Sunday, November 25, 2007

What We Talk About When We Talk About Rejection

This is not serious, as I hope you can tell from the horrible and inconsistent dialect. I also wrote it quite some time ago, and saved it to post during a slow patch. (And this certainly is a slow patch.) I should say that I don't entirely mean what I say here, but, on the other hand, "have you ever considered the fact that maybe you suck?" can sometimes be good advice to a writer.

Gather 'round, folks, gather round. Old man Hornswoggler is going to let you in on one of the deep, dark secrets of the publishing world. If you're a writer, you might not want to know this, so I'll give you the opportunity to leave. Last chance, now. All right, then, the rest of you, here it is:

Editors lie.

Now, you might say that's no secret. I know they lie. They tell me that they're going to read my story over the weekend, and I can hear the lie. They tell me that no one ever steals ideas, but the best friend of the cousin of that woman Jane who used to be in my old writing group had her "The Last Supper Code" just stolen by that Dan Brown creep. Editors are always lying, to keep we poor put-upon writers down.

But that's not what I mean, I say as you start murmuring louder, talking about cover approval promises and ad budget expectations -- that's not what I mean!

Sorry, didn't mean to yell, there. Just settle down, folks. (A pack of writers are as ornery as a long-tailed cat in a rocking chair warehouse.)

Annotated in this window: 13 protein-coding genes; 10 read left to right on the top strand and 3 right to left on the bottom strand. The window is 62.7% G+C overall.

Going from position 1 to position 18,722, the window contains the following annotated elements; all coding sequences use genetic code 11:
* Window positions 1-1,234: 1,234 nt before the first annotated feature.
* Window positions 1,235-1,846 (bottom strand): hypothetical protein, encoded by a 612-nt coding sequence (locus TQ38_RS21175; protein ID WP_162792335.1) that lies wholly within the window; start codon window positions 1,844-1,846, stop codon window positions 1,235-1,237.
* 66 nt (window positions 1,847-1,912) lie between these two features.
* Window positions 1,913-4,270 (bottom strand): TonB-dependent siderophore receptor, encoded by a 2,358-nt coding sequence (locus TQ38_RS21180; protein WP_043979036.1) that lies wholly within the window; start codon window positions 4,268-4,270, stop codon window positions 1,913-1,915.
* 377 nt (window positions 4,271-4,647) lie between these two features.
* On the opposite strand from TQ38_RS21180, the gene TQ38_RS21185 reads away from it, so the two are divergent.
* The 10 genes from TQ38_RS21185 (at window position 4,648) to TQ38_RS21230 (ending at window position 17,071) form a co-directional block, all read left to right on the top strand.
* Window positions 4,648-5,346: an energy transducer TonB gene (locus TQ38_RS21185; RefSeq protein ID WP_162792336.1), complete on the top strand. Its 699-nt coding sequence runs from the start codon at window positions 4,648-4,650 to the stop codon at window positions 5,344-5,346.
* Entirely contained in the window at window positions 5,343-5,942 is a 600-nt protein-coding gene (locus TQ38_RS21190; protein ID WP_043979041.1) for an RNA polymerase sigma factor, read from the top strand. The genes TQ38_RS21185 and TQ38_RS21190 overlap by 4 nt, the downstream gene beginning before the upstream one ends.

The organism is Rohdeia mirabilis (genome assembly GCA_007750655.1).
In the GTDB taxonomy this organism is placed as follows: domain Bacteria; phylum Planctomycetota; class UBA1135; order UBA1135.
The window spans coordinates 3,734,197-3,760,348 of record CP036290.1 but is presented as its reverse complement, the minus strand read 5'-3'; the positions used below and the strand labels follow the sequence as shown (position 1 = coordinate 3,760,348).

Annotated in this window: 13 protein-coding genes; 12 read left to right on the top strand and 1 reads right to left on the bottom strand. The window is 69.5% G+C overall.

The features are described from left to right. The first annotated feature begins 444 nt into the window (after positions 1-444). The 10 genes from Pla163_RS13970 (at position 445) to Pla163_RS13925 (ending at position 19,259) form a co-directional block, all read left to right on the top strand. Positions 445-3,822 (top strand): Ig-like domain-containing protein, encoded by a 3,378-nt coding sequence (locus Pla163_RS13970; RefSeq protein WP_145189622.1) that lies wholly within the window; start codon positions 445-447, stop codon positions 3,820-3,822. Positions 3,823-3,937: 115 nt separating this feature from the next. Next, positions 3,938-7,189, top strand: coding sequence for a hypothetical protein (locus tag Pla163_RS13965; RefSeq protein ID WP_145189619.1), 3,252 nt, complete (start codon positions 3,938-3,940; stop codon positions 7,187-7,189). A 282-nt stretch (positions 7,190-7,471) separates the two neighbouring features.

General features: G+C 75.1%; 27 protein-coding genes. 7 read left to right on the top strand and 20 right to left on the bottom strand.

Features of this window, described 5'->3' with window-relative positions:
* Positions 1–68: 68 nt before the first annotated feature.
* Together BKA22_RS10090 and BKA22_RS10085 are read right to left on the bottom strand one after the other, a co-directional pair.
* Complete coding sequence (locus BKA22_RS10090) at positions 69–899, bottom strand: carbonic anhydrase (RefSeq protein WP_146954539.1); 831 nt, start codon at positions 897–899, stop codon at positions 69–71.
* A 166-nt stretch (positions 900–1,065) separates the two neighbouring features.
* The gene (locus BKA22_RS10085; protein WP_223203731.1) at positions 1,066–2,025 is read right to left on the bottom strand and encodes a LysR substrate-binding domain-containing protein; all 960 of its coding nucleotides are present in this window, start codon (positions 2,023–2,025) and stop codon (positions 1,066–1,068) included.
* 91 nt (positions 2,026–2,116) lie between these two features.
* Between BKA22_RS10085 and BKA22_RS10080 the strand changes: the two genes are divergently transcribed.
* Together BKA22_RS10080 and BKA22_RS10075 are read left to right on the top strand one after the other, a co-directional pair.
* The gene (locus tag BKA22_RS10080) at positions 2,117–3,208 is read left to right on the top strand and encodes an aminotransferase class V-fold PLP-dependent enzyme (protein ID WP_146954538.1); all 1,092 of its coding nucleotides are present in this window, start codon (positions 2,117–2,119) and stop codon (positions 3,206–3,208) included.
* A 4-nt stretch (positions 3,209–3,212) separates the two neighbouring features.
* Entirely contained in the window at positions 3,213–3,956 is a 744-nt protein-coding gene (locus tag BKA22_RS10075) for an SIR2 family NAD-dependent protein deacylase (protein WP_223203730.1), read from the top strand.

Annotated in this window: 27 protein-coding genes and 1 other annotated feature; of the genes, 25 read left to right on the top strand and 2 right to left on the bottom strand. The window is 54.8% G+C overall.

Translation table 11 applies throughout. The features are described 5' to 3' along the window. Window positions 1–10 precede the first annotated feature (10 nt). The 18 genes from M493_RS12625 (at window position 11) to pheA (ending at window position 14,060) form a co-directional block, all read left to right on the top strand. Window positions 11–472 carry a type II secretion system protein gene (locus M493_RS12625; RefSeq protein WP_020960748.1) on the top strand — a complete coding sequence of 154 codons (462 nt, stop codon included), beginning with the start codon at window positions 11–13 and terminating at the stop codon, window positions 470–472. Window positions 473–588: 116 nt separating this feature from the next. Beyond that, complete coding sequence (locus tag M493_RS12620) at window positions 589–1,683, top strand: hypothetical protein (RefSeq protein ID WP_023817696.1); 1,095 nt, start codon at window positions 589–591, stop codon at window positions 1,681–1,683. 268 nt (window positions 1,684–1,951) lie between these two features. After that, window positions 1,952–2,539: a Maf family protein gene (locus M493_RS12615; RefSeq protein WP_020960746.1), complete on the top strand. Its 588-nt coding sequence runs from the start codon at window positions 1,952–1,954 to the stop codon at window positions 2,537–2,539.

No, the kind of lies I wanted to tell you about are the ones you don't expect. The lies editors tell when they pass on a project, when they reject a story, when they say no.

When an editor says "It's not right for me," he's means it sucks.

When an editor says "I couldn't get it past the pub board," she means that she's been reading selected sentences out in a silly voice to the assembled office and collapsing in a fit of laughter.

When an editor says "It's just too far out there for us," she means that it doesn't actually make logical, grammatical or any other kind of sense, but she thinks you were trying to be transgressive.

When an editor says "I loved it, but...", he hated it.

When an editor says "We all loved it, but...", not even she read it.

When an editor says "My assistant insisted I read it," that's because the assistant was snorting milk out of her nose at high velocity during a slush-reading session.

When...well, let me make this simple. You know how people say "it's not you"? Maybe, just maybe, this time it is you.

2 comments:

Johan Larson said...

So, given what you've seen of publishing, how far out of your way would you go to discourage the Things from becoming writers? (Or other types of artists for that matter?)

Andrew Wheeler said...

Johan: Well, Thing 1 currently wants to be a game designer, which will probably be as over-competitive and under-paid as fiction writing by the time he grows up.

I hope they get careers they like and that get them out of my house at the appropriate age, mostly -- so I'll be pushing them to get something that pays regularly and has benefits. (Which the creative life generally doesn't.)

On the other hand, plenty of writers make solid careers out of it -- they're the ones who write non-fiction. If you can do books/articles that people really want or need, you'll have a good living. If you want to tell made-up stories, it's much tougher.

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